Comparing T and B cell response intensities to the 16 strains across donors, demonstrated a unique combination of adaptive immunity activation by different strains of the same S. aureus species (Fig 1H and 1I). Indeed, USA600, USA100, Mu50 and Newman, induce low/low, low/high, high/low and high/high combinations of T/B cell proliferation, respectively (Fig 1H and S5 Table).
The combination of the adaptive effector molecules IFNγ/IgG (Fig 1I and S6 Table) has a similar low/high and high/low induction pattern (for USA600 and Mu50, respectively), however with Newman and USA100 there is some “spread” showing higher variability in IgG expression. However, USA500 induces a high/high IFNγ/IgG expression pattern with low heterogeneity (S4 Fig and S7 Table). Despite the fact that all the strains we used carry a combination of virulence factors and at least one superantigen (the lab strain RN4220 has no superantigens, ), their net effect on the adaptive immune response is strikingly heterogeneous. Thus, these findings provide strong evidence that various strains of a species are markedly varied in the acute adaptive immune response they induce.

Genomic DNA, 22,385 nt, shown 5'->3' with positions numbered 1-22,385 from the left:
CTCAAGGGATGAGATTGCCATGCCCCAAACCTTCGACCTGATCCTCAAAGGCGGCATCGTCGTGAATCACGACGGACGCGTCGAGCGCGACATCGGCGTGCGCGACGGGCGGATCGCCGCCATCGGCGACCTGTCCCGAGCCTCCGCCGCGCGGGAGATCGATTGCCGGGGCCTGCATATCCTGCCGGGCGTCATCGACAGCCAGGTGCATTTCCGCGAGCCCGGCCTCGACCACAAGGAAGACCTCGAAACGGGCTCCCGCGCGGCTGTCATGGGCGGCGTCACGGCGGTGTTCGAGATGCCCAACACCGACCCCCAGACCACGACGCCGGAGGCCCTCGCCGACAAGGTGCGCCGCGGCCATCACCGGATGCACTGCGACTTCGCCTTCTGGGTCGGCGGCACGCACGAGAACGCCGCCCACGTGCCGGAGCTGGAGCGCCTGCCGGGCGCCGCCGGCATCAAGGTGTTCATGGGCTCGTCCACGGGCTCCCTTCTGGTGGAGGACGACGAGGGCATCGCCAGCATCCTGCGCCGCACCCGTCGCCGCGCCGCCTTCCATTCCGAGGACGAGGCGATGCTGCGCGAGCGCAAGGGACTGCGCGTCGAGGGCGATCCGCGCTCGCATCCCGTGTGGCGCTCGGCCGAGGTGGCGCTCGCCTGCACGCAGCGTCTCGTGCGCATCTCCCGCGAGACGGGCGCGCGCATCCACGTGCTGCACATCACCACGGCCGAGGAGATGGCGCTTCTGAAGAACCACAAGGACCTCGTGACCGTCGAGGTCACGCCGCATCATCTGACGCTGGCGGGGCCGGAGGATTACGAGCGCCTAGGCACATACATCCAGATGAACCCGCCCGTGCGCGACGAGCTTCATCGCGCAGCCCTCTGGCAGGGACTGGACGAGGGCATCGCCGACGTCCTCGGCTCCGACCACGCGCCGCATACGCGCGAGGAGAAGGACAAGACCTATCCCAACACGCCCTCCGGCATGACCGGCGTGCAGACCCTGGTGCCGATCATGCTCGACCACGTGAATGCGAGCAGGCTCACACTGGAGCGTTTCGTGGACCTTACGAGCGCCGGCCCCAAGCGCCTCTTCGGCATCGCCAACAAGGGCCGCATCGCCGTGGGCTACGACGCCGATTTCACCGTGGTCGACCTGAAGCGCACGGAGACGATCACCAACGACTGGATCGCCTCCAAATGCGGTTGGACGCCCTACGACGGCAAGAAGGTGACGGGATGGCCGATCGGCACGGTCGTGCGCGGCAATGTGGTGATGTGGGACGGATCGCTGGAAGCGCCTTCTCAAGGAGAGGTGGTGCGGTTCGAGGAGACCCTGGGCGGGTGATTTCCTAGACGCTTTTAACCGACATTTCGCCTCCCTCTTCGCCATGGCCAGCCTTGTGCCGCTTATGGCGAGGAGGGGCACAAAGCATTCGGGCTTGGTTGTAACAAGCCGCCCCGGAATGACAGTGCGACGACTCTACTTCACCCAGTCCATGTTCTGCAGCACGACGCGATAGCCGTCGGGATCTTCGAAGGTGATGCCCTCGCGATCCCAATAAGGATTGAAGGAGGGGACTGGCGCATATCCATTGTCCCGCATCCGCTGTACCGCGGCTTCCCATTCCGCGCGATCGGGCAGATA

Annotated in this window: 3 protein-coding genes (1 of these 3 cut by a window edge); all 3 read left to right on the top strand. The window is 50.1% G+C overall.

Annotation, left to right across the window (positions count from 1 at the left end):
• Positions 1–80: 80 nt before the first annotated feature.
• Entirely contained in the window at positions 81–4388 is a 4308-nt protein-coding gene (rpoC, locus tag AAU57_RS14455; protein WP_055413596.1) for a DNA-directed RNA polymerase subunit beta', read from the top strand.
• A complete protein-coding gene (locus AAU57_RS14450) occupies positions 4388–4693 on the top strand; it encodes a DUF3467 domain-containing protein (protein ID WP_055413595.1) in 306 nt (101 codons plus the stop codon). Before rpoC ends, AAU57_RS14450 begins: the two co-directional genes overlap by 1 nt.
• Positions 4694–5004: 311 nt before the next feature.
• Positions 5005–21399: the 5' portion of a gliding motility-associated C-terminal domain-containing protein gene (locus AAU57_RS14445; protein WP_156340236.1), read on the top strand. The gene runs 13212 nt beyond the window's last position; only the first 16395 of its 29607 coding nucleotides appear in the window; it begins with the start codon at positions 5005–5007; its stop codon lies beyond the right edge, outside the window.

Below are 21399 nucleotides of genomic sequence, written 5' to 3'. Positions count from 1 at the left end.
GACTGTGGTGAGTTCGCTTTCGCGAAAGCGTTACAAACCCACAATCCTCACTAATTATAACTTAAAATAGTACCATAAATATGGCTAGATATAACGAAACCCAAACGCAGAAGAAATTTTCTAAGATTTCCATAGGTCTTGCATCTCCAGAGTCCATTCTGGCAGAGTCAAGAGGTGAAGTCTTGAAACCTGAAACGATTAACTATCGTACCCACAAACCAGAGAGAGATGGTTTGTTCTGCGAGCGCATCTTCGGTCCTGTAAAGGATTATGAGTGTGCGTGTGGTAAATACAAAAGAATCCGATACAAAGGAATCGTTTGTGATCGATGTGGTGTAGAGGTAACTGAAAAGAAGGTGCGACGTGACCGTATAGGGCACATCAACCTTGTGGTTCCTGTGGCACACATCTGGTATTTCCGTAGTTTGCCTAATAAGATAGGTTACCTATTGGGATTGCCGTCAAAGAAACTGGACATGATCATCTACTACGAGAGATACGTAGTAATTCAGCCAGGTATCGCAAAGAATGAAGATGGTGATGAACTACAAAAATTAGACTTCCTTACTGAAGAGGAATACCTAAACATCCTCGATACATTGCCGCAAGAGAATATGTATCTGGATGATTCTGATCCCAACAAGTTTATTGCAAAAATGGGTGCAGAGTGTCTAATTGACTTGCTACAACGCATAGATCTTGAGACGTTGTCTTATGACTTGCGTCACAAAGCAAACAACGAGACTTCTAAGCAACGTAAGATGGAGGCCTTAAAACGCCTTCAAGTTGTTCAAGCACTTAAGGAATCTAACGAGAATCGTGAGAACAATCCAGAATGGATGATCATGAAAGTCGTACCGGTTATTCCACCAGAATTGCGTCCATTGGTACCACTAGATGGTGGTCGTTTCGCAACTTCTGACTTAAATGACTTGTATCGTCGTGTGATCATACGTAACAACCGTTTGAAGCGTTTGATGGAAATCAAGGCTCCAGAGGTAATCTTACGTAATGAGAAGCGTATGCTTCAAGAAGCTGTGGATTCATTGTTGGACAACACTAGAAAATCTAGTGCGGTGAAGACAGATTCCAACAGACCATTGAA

To further understand the potential implication of the adaptive immune response heterogeneity to various strains of a species, we evaluated its possible relevance to immune protection. Th17 cells are crucial in preventing S. aureus infections and a low Th17 cell count is responsible for recurrent infection by this bacterium [9, 11, 12]. Further, Th1 and MRSA-specific IFNγ+ CD4 T-cell responses were shown to be essential for the control of initial and recurrent MRSA infections in HIV-infected people . Therefore, we next assessed the S. aureus-specific Th response, focusing on two of the strains in Fig 1 that showed wide differences in their adaptive immune responses (Newman and USA600). Using cell surface markers (CxCR3, CCR6, CCR4) to identify the Th subsets , we found a dramatic difference in S. aureus-specific Th1, Th17, and Th1/Th17 subset responses to Newman compared to USA600 (Fig 2A, 2B and 2C). USA600 had at least a 10-fold lower response in both mean values of IL17A (and IL17F) as well as IFNγ-expressing cells among the CD3+CD4+ proliferating cells (Fig 2D and S5 Fig). This was accompanied by a similar trend in expression of their master transcriptional regulators in the proliferating cells, i.e., RORγt and Tbet, respectively (Fig 2E). Further, in contrast to the robust Th17 response described before in response to S. aureus , our findings indicate that the Th response intensity is strain dependent. Apparently, most of this effect is due to prominent differences in CD4 proliferation in response to USA 600 compared to Newman (Fig 1A, 1B and 1C), differences that take place despite the presence of superantigen genes in both strains [4, 15]. In fact, the observed 10 fold lower response with USA600 occurs despite coding for at least 7 superantigens, while Newman contains only one [4, 15]. This suggest that its not the presence or number of superantigens or specific virulence factors that contribute to the observed difference but rather the net effect of the combination of these molecules (unique to each strain) that dictate the final result on the adaptive immune response. Of note, similar variability in Th1/Th17 was also observed with other S. aureus strains (e.g., NRS111 had a 7-fold higher response in values of IL17A as well as IFNγ-expressing cells among the CD3+CD4+ proliferating cells compared to USA700). Since the effect on T cells may be affected by the donor’s previous exposure to S. aureus, we used murine CD4+T cells to identify the difference in the strain effect. We found a statistically significant difference of almost two-fold in T cell proliferation in response to Newman vs USA600 (S6 Fig).